I was really excited this year to be a part of a team that had a poster accepted at NACFC.  For the last year or so, I've been working alongside some amazing people from the FDA and several pharmaceutical companies as a part of the Clinical Trials Transformation Initiative of the Duke Clinical Research Institute at Duke University.  The abstract that was accepted is called "Pediatric Trials in Antibacterial Drug Development: Findings from the Clinical Trials." I'm proud to be a parent sharing research at NACFC. Unfortunately, in order to share research at NACFC, you have to have a research organization, something most non-clinicians like parents/patients don't have. With continued support from patient-driven research sponsored by the CF Foundation through the Insight CF Registry Research Project, I am hopeful that, over time, there will be more opportunities and platforms for patients and families to share their knowledge and research with the CF research community. People with CF and their families are increasingly being acknowledged as experts in the field. But, as of now, there are few opportunities to demonstrate that research at medical conferences such as NACFC. I'm hoping that change is coming.

Kate's Farms was a huge buzz at NACFC and while it may be coming to a CF Clinic near you, the reality is patients/families have been demanding "real food" enteral nutrition for a while now.  There is a very big push in the CF community (and, in the general g-tube community) for better enteral nutrition options.  Kate's Farms was the only "dairy-free, gluten-free, soy-free, non-GMO" food enteral vendor that I knew of at NACFC and received very good interest from those who visited.  The other companies I know that offers something similar is Liquid Hope and Real Food Blends.  Although they weren't there, I know the CF community has been asking for more holistic nourishment support for their children who are being supplemented at night and during the day.  The desire is to see that children who are fed through a g-tube are getting similar types of wholesome foods as those who are not.  Personally, I think Kate's Farms signals the change in preference for a more balanced diet from the CF community.  I'm happy to say more and more docs are getting on board.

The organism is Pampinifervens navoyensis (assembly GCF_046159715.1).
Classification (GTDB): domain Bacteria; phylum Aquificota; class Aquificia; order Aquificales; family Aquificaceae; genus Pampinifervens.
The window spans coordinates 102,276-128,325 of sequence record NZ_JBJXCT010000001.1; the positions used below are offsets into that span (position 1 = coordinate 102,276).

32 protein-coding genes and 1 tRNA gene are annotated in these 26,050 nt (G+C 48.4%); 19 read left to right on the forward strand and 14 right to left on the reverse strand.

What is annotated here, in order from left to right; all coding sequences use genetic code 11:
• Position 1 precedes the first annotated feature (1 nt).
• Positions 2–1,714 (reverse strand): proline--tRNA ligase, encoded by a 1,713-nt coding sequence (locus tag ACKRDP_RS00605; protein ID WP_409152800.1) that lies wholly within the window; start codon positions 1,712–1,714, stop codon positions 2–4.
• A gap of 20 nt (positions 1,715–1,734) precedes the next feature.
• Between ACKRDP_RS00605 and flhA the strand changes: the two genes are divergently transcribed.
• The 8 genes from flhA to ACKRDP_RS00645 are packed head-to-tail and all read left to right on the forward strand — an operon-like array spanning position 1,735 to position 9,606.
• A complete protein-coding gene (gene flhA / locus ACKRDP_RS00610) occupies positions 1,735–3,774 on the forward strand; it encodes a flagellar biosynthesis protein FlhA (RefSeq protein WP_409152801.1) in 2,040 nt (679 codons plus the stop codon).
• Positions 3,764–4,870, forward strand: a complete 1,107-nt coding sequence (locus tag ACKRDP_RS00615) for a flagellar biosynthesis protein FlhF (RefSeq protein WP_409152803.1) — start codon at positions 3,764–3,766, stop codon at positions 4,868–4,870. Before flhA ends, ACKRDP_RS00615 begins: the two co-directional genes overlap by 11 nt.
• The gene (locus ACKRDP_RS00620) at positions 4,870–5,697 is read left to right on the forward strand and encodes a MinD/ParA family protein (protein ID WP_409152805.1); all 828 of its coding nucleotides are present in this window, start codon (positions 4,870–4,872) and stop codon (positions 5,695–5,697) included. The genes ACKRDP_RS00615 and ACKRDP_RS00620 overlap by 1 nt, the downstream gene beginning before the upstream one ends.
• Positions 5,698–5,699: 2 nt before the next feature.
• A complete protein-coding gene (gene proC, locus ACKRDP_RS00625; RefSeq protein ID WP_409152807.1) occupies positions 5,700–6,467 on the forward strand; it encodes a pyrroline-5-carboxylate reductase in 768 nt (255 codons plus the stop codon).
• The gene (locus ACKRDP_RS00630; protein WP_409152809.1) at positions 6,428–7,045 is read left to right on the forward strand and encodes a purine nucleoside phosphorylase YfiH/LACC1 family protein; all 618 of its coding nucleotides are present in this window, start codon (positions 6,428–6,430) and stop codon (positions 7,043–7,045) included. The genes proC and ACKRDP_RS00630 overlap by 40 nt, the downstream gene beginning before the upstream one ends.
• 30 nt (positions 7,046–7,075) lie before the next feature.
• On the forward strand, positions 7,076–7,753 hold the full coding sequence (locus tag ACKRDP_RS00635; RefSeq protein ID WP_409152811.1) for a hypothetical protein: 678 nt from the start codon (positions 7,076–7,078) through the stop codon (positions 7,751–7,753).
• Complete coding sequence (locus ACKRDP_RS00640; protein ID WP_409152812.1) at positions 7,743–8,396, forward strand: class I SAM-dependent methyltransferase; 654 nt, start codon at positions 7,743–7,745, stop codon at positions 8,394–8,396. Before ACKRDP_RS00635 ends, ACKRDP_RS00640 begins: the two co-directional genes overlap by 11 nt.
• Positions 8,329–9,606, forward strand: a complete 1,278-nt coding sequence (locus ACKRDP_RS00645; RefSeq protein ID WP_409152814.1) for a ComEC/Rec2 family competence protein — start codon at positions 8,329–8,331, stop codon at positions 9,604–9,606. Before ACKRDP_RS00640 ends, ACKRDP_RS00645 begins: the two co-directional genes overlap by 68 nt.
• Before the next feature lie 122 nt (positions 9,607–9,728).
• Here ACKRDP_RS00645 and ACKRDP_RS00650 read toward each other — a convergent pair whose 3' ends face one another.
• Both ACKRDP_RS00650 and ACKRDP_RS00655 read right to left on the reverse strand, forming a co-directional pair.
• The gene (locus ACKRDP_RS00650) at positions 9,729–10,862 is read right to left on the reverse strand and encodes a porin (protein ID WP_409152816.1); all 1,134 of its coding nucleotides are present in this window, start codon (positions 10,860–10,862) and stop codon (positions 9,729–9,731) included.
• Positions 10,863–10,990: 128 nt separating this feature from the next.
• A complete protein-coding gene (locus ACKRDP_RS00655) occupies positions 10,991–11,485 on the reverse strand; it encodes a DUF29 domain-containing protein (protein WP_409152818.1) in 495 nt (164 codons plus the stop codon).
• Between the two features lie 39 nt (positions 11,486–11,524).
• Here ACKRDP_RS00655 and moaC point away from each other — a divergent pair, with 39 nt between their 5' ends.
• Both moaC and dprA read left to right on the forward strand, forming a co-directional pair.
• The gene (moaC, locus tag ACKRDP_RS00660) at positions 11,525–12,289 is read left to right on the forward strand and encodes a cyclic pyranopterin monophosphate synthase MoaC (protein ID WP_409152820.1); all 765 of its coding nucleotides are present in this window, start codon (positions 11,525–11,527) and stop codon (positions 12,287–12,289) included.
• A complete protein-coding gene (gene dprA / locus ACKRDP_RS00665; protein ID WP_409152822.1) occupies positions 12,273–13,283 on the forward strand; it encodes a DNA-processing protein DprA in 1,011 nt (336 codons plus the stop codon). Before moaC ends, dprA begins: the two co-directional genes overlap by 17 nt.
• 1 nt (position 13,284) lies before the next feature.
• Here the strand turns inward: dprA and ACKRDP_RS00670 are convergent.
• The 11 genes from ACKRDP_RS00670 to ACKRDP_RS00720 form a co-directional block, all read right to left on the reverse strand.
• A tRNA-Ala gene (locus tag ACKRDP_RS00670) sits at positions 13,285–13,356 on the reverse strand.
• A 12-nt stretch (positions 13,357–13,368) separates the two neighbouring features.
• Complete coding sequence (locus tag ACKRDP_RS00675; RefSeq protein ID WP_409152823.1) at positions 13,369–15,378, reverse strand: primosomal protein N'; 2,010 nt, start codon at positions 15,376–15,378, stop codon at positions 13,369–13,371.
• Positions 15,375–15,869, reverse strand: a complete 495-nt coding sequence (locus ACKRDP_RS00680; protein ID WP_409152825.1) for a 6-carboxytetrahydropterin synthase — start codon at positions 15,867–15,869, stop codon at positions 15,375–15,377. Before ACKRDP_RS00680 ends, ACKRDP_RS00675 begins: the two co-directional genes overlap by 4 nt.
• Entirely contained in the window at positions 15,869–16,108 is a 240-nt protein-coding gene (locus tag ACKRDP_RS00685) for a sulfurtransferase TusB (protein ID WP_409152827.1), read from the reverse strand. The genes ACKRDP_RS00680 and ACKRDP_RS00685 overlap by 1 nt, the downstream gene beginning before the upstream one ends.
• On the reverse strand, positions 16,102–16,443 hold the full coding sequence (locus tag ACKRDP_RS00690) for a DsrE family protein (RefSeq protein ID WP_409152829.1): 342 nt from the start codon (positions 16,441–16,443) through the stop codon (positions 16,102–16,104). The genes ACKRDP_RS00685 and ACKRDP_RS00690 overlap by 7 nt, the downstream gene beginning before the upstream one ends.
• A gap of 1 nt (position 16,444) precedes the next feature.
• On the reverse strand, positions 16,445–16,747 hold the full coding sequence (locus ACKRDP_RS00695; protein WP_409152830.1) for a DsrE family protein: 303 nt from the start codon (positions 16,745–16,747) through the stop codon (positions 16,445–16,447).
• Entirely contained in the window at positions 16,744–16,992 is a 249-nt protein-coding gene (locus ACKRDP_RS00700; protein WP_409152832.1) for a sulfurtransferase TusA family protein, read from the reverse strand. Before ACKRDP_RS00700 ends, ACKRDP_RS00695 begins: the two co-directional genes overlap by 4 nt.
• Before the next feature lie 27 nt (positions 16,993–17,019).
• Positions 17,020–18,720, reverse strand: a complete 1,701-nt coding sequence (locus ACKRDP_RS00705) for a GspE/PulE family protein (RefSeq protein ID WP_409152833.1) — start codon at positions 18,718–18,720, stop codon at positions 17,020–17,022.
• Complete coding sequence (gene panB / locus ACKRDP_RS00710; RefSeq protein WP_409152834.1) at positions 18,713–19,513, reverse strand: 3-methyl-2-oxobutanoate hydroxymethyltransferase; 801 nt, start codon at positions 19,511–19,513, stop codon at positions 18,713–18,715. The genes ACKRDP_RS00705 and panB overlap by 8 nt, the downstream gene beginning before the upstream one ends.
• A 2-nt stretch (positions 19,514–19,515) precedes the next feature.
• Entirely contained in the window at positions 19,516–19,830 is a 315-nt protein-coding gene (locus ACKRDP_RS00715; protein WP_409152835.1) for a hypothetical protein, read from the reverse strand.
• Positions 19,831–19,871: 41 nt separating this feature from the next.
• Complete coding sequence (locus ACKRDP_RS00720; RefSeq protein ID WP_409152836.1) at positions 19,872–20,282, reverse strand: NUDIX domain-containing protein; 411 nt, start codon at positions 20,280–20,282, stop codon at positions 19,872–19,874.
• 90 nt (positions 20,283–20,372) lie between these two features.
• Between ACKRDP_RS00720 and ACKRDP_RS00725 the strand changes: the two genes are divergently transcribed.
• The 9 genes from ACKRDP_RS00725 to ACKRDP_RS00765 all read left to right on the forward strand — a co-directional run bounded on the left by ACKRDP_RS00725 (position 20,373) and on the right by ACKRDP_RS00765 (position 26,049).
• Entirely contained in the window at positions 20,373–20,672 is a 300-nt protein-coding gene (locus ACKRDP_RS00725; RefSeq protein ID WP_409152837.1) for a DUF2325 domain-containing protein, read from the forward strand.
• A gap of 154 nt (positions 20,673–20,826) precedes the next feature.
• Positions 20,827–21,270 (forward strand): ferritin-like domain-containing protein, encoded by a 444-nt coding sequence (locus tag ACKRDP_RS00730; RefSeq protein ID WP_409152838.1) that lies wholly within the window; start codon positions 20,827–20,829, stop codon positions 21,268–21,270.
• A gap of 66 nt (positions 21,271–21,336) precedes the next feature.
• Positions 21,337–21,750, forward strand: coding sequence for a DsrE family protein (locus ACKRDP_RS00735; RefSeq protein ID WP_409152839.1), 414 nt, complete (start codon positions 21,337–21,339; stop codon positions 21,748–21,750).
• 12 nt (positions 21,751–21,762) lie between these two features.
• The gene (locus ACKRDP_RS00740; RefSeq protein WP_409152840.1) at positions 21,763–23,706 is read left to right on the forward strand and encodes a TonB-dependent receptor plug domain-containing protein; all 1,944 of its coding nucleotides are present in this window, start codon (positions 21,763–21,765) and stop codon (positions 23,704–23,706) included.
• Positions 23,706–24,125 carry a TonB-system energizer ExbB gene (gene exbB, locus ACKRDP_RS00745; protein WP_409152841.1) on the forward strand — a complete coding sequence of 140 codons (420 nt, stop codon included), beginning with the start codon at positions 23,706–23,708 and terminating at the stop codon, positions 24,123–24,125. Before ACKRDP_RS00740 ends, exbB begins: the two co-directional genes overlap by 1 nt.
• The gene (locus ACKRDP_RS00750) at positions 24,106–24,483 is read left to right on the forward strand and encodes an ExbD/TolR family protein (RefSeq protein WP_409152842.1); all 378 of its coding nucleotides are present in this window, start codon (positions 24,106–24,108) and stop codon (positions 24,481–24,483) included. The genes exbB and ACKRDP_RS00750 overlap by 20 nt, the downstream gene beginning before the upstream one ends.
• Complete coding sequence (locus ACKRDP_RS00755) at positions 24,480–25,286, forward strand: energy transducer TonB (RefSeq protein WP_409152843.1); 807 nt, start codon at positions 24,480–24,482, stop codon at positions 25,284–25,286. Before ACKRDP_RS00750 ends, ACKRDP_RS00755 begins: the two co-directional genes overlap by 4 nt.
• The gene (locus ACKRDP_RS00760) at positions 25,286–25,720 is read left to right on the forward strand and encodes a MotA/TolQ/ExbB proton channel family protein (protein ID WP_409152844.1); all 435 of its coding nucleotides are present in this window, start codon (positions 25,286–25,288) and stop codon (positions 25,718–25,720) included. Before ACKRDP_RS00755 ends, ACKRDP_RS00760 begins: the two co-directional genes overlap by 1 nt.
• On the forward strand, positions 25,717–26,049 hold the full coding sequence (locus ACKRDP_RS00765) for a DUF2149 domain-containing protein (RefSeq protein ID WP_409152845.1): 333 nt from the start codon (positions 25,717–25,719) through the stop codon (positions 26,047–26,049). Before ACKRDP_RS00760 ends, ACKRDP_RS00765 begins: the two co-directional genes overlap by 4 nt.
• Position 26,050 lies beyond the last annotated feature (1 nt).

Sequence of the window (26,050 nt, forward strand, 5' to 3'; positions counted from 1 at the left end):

Another buzz at NACFC this year (that I actually saw last year but didn't post online as not to jeopardize the FDA approval process) was Relizorb, a new enzyme just approved for enteral feedings.  The way that it works is you place one end of the cartridge into the tubing and put the enzyme into the tube extension so that the formula goes through the enzymes as it goes in to the belly.  This product rocks my world!  Not only is it supposed to be more effective than other enzymes for tube feeds (we're still determining if that's true for Bennett), it is SO easy to use and negates having to crush enzymes or wake Bennett up to take enzymes by mouth.  Bennett has been trialing Relizorb for the last few weeks and Brian and I love it.  We are still trying to figure out what is the best formula to put with it since fiber in a formula can clog the cartridge, but other than that, we're huge fans of this new enzyme method.  Improving the treatment burden is huge and I can say Relizorb does that!

This is me and Lisa.  She's a CF doc.  I'm a CF mom.  We met on Twitter.  Throughout NACFC, we were both tweeting our respective experiences at the conference.  But, as Twitter often does when you're passionately tweeting about a topic, it connected us together.  I was delighted to see such an active CF doc on Twitter sharing good information.  She was delighted to see an equally active mom in the Twittersphere.  So, we decided to do a "Tweet-up" and met up with each other in real life!  Lisa and I both believe Twitter is such a great resource for the sharing of good ideas and information, particularly for the larger CF community since so many of us are dispersed around the nation and can't get together.  We hope to work together on this topic in the future: improving CF care through the connection and collaboration of social media.